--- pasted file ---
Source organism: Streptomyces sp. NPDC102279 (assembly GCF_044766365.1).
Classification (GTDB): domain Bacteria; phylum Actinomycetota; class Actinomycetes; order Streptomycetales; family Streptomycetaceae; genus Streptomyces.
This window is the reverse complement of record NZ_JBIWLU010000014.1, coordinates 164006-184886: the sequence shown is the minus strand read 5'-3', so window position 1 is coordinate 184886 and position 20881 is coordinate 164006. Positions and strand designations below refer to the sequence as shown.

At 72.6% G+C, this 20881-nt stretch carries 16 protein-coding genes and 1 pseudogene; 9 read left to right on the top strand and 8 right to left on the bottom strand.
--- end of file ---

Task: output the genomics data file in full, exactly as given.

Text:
Source organism: Streptomyces sp. NPDC102279 (assembly GCF_044766365.1).
Classification (GTDB): domain Bacteria; phylum Actinomycetota; class Actinomycetes; order Streptomycetales; family Streptomycetaceae; genus Streptomyces.
This window is the reverse complement of record NZ_JBIWLU010000014.1, coordinates 164006-184886: the sequence shown is the minus strand read 5'-3', so window position 1 is coordinate 184886 and position 20881 is coordinate 164006. Positions and strand designations below refer to the sequence as shown.

At 72.6% G+C, this 20881-nt stretch carries 16 protein-coding genes and 1 pseudogene; 9 read left to right on the top strand and 8 right to left on the bottom strand.